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Viewers to finally have their say on proposed BBC3 closure from tomorrow

The BBC Trust launches the formal Public Value Test on Tuesday January 20 meaning that those concerned about potentially losing favourite shows like In The Flesh, Him & Her and Bluestone 42 can formally lodge their complaints logo
Published: Monday, 19th January 2015 at 3:38 pm

The British television viewing public will finally be able to have their say about the proposed closure of BBC3 as a traditional broadcast channel from tomorrow, can reveal.


On Tuesday morning, the BBC Trust's Public Value Test (PVT) will formally invite submissions from viewers and other interested parties over the proposed closure.

Viewers are expected to be told they can submit their comments via an online public consultation.

However the PVT will also contain an analysis of the public value of the proposed closure on the whole TV market with a Market Impact Assessment (MIA) undertaken by broadcasting regulator Ofcom.

“The Trust’s priority throughout will be to listen to the views of audiences and stakeholders,” the body has said.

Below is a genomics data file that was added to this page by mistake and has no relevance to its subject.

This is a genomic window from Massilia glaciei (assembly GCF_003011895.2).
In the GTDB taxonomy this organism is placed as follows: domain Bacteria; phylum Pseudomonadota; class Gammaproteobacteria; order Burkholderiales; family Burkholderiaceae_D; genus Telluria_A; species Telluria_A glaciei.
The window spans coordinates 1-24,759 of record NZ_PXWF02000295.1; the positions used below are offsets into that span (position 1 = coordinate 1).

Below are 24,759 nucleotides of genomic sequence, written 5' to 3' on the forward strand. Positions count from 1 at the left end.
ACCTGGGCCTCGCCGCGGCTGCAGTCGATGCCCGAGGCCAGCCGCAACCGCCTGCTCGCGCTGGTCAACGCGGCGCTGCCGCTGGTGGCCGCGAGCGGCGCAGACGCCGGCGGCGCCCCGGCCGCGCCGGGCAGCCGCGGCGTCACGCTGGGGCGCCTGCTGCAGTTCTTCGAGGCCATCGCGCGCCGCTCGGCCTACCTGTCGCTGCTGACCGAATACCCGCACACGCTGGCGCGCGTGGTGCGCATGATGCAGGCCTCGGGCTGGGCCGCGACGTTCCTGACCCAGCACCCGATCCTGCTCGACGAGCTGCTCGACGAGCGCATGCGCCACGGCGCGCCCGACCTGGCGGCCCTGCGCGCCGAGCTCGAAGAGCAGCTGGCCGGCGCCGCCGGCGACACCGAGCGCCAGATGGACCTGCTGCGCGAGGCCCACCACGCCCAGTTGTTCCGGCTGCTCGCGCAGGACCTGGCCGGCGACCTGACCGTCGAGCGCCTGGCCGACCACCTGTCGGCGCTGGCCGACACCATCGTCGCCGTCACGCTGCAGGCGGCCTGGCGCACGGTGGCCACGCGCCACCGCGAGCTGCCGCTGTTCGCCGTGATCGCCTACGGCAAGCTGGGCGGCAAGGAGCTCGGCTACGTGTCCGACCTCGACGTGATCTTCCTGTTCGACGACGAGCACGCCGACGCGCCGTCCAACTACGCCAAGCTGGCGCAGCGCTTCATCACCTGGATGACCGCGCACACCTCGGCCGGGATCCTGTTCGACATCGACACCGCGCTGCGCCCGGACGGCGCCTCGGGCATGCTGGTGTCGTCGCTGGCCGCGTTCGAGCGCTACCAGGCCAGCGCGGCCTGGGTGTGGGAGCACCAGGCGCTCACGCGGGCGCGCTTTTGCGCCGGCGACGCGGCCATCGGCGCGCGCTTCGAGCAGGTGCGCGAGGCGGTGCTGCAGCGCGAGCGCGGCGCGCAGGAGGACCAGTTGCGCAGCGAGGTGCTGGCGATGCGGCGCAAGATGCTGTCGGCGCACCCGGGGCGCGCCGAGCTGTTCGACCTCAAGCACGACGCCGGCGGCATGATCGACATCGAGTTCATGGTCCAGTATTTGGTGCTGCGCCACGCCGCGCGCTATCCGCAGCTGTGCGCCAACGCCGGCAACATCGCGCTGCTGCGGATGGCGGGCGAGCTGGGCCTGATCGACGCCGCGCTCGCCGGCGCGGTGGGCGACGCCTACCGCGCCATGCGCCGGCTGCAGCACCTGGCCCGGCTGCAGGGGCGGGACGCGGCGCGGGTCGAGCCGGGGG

Once the consultation begins, many viewers will be expected to voice their opposition to the closure of the eleven year old digital channel which has brought us hit shows including Bluestone 42, Being Human, Him & Her and In the Flesh – the latter having been axed even before the channel leaves the airwaves.

The whole PVT procedure is expected to take around six months to complete, with the channel scheduled to be taken off air in October 2015.

However those opposing the move will be hoping for a repeat of 2010 when the Trust overruled plans to axe radio station 6 Music.

The specialist music channel had been lined up for closure by the BBC but was ultimately saved by the Trust which overturned the decision.

The BBC's executive has already formally submitted plans to close BBC3 and plough the savings into other areas of the BBC, with an extra £30m going to TV drama.

It has said that BBC3 will follow the maxims “Make me laugh” and “Make me think” by focusing on comedy and serious factual programmes when it ceases as a broadcast channel.


The BBC has said BBC3 would be "reinvented as a new and innovative online service".


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